Published 8/1/2013
Mary Ann Porucznik

Shoulder Surgery May Make Sense for Young Patients

Study shows surgery is cost-effective

Several studies have shown excellent results for acute arthroscopic stabilization of first-time, traumatic, anterior shoulder dislocations in young patients (15 to 35 years old). But the current emphasis on cost-effectiveness has raised questions about using surgery as first-line management of these injuries.

Research presented at the 2013 annual meeting of the American Orthopaedic Society for Sports Medicine should help answer those questions. According to Ryan P. Donegan, MD, MS, and colleagues, arthroscopic Bankart repair surgery is a cost-effective approach for patients who sustain a first-time, traumatic, anterior shoulder dislocation.

Using a Markov model
The researchers used a Markov model, which takes into account how surgery affects the patient’s recovery in relation to the actual costs of medical treatment. “A threshold incremental cost-effectiveness ratio (ICER) of less than $100,000 per quality adjusted life year (QALY) gained was set to define a cost-effective treatment modality,” explained Dr. Donegan.

Researchers drew data from literature and adjusted Medicare reimbursement rates to determine the probabilities of the various treatment outcomes and the costs associated with treatment. The literature search focused on studies reporting on first-time shoulder-repair arthroscopies in patients aged 15 to 35 years. A prospective survey of 50 patient volunteers, using a time trade-off method, was used to assess health state utilities for treatment outcomes of a recurrently dislocating shoulder and a stable shoulder.

Under this model, for arthro-scopic Bankart repair surgery to be cost-effective compared to nonsurgical treatment (physical therapy), researchers determined that surgery would have to meet the following criteria:

  • Expenses must be less than $24,457 (Fig. 1).
  • The probability of a second dislocation must be less than 7 percent.
  • The quality-of-life rating must not fall below 0.86.

“Our research showed surgical costs of $11,267, probability of a second dislocation at only 4 percent, and a quality-of-life rating of 0.93—numbers suggesting surgery is a good investment for these patients,” commented Dr. Donegan. The ICER for arthroscopic Bankart repair versus nonsurgical treatment was $43,500—substantially less than the threshold set by the researchers.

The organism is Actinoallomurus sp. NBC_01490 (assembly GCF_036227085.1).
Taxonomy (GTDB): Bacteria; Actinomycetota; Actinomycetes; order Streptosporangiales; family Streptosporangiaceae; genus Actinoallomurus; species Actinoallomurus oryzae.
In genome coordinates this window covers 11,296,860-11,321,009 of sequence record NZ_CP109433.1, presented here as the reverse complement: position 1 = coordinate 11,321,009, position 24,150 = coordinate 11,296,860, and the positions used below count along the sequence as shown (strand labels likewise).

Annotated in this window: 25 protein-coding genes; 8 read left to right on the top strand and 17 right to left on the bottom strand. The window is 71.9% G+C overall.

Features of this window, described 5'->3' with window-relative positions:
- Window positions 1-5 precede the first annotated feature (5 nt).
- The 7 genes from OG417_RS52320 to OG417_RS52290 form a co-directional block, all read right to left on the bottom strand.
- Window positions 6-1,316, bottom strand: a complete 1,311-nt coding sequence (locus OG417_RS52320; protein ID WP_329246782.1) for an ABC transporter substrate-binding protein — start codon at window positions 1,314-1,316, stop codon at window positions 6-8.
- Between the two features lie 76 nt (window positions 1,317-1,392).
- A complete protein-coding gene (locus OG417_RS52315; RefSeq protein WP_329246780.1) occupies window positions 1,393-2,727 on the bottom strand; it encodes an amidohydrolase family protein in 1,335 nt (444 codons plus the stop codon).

“Shoulder dislocations are one of the most common orthopaedic issues today,” said Dr. Donegan. “Our research shows that, after weighing all the options, surgery can be both helpful to the recovery process and cost-effective.” He also noted, however, that nonsurgical treatment based on rest and physical therapy should still be considered an effective treatment option for patients.

The researchers called for additional studies focused on identifying patient populations that fall within the threshold values identified in their analysis.

Dr. Donegan’s coauthors for “The Cost-Effectiveness of Arthroscopic Bankart Repair Versus Non-Operative Treatment for First-time, Traumatic, Anterior Shoulder Dislocations” include Garrett Davis, MD; James Genuario, MD; and John-Eric Bell, MD.

Disclosure information: Drs. Donegan, Davis, and Bell—no conflicts. Dr. Genuario—Stryker.

Mary Ann Porucznik is managing editor of AAOS Now. She can be reached at porucznik@aaos.org

Bottom Line

  • This cost-effectiveness study compared the use of arthro-scopic Bankart repair and physical therapy to treat first-time, traumatic, anterior shoulder dislocations.
  • Researchers found that arthro-scopic Bankart repair delivered an incremental cost-effectiveness ratio of $43,500/QALY compared to nonsurgical treatment, well under the $100,000/QALY threshold.
  • Arthroscopic Bankart repair represents a cost-effective treatment option for patients ages 15 to 35 years who sustain a first-time, traumatic, anterior shoulder dislocation.